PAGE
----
Techies have a wide variety of responsibilities to the district. They are called to set up computers, troubleshoot network problems, install software, repair hardware, and offer technology assistance throughout the school. They also conduct maintenance activities such as replacing bad Internet cords and cleaning mice. In addition to responding to tech help requests, they offer training to students and staff and help maintain the district Web site.

Many of them learned how to work with computers at home. Ethan said he learned a lot from his dad, "My dad works a lot with computers and I know Seth's dad does too because our parents work together. So I knew a lot about IBMs, but most of the Macs are completely different so we've learned a lot about them from Ms. Niles. It's just kind of hit and miss, you just learn as you go really."
     Aside from the technology skills students learn as a result of this experience, they also learn to work together as a team. If one apprentice does not get all of the tasks done in their hour, they communicate the tasks that need to be done to the next apprentice. In that sense, students really work together to share responsibilities and make sure that all of the technical requests are answered in a timely manner.

The tech team has access to a lot of the computers that most of the staff does not have access to. Their trustworthiness and professionalism have earned them the respect of both teachers and students. Daniel, a senior Techie says he enjoys being able to help people, "It's like a challenge to help people. It makes you feel good to help somebody if they have a problem they can't fix. That keeps me wanting to do more and help more people out."
     The opportunity to work as a Tech Apprentice has also given students the chance to be good role models for younger students. Abby says that she can see that the younger girls look up to her when she comes in to help fix a computer problem in their classroom. "Society is dominantly male, technology wise. And I'm the only girl that has done this [Tech Apprentice class], it gives me an opportunity to have little kids come up to me and ask questions. It also gives girls something to look forward to, something different for them to do because lots of times you don't think of girls working on computers like guys do," said Abby.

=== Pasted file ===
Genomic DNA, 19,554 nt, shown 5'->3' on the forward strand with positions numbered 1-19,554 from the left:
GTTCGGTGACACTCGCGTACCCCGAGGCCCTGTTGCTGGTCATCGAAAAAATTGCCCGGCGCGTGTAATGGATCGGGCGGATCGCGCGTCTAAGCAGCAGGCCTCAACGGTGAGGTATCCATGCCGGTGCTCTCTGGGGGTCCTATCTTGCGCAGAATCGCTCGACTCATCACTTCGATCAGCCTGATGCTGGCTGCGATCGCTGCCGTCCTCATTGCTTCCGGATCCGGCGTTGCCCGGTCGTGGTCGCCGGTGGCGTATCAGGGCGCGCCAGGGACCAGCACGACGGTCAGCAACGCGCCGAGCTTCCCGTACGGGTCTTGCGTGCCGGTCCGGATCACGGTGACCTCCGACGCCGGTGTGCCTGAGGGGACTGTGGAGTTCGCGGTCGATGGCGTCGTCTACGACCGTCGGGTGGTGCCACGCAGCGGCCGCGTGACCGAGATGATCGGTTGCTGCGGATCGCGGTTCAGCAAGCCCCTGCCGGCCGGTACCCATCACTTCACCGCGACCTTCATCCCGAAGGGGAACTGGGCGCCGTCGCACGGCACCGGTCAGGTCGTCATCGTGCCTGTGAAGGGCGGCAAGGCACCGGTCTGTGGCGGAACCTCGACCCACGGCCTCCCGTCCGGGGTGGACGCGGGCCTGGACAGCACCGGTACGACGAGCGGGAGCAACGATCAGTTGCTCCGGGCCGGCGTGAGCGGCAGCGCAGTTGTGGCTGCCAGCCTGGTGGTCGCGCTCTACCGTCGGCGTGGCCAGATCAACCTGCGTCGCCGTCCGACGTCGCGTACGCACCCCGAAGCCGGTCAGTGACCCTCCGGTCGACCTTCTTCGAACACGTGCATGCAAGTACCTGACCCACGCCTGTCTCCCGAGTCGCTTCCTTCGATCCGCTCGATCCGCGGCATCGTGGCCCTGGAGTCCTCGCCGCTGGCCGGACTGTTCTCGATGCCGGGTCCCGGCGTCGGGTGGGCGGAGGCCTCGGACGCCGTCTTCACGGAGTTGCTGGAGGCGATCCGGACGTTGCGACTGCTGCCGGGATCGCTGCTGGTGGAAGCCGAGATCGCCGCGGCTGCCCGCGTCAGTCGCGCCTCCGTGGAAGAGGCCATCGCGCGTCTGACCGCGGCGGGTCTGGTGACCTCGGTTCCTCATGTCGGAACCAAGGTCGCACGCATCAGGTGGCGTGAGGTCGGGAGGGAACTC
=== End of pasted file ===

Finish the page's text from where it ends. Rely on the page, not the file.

We asked the team if this experience has helped them in their career choices. Seth mentioned that one of the goals he is working toward now is to get Apple Certified. "If I never would have taken this class, I would have never known I could have done it [Apple Certification]. It's probably going to be quite a bit cheaper than college will be. That's going to help me out, plus, if something ever goes wrong ... I mean we've already had two computers crash this year and TJ and I fixed them."
     As for words of advice to other students wanting to reach their level of proficiency, they all agreed that experience is key to learning how to work with and troubleshoot computers. As TJ said, "One day of troubleshooting can give you more knowledge than three books about troubleshooting. You have to learn things yourself. You have to teach yourself a lot of things." The Tech Apprentices program has proven to be a successful endeavor benefiting both the students and the administration at Sedgwick High.